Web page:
News / Asia

Afghanistan to Release 72 Prisoners Deemed Threat by US

Captured Taliban insurgents presented to media in Kandahar province, Afghanistan, Jan. 7, 2014.
Captured Taliban insurgents presented to media in Kandahar province, Afghanistan, Jan. 7, 2014.
Ayaz Gul
— Afghanistan President Hamid Karzai has ordered the release of all but 16 prisoners from a group of 88 detainees that American authorities believe are responsible for murdering scores of coalition and Afghan soldiers.
 
U.S. political and military leaders describe the prisoners as dangerous criminals responsible for killing American and Afghan troops, and are demanding that Karzai allow Afghan courts to determine their fate.
 
Karzai's decision is expected to further strain U.S.-Afghan relations as pressure mounts over the delayed signing of a security deal that outlines the U.S. military presence in the country after 2014.
 
A statement from Karzai's office says a panel reviewed cases against all 88 prisoners considered serious threats. The panel decided 45 of the detainees were innocent, and that evidence against another 27 was insufficient for trial, and ultimately recommended legal proceedings against only the 16 remaining inmates.
 
There is no word when the prisoners will be allowed to leave the Bagram detention center north of Kabul.
 
Karzai's announcement came hours after the American commander of international forces in Afghanistan, General Joseph Dunford, spoke to reporters in Kabul to reiterate Washington’s concerns on the issue.
 
“These 88 individuals all have some evidence that either would require them to be prosecuted in an Afghan justice system or require further investigation," Dunford said. "That is exactly in accordance with the memorandum of understanding that was signed between the two countries last spring.”
 
Dunford refused to speculate on the possible U.S. reaction if the prisoners are set free, allowing only that he would be "concerned with the security of the Afghan people," afghan troops and coalition forces.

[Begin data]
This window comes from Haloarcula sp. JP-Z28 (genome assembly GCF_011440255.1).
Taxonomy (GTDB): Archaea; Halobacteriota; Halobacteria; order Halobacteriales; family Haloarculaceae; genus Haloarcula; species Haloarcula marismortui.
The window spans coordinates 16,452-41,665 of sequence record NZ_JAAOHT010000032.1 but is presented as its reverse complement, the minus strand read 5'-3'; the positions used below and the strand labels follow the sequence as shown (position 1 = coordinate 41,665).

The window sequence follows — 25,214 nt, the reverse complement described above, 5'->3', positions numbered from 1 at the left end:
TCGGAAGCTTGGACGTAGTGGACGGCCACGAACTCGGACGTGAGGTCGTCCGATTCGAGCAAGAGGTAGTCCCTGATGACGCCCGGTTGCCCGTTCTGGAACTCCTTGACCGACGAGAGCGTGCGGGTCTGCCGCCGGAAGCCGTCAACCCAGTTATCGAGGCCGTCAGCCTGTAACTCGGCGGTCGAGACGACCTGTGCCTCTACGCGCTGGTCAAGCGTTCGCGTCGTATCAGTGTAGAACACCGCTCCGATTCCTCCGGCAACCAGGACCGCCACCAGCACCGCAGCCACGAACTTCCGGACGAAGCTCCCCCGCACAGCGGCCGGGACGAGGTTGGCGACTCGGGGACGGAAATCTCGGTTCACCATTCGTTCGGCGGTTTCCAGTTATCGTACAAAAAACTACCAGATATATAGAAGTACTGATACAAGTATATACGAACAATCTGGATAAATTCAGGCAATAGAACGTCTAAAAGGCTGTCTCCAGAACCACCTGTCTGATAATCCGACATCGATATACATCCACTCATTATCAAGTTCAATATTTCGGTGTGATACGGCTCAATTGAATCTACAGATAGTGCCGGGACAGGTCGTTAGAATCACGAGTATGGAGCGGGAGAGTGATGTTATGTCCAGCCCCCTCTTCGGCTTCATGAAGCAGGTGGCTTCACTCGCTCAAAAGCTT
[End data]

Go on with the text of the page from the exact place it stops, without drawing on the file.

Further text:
Relations between Kabul and Washington are already strained over Karzai’s refusal to sign a bilateral security agreement that would allow a small contingent of U.S. forces to remain in Afghanistan after most foreign troops leave the country by the end of 2014.
 
According to Dunford, signing the security pact is necessary to allow coalition forces to continue training, advising and assisting Afghan security forces with the aim of preserving security gains Afghanistan has made over the past 12 years.
 
The Obama administration has been pressing the Afghan leadership to conclude the security pact promptly to prevent a total pull-out of U.S. soldiers by next year.
 
Karzai has been demanding the United States end raids against Afghan homes during counterterrorism actions and help Kabul to open peace talks with the Taliban before he signs the security agreement. He has insisted that he will leave the problem to his successor after upcoming April elections if his demands are not met.
 
A group of influential U.S. senators, visiting Kabul last week, urged President Karzai to sign the security deal without delay, to ensure future American funding and training of Afghan forces.
 
The senators also warned that freeing any of the 88 prisoners without putting them on trial in Afghan courts would have a devastating effect on bilateral relations.

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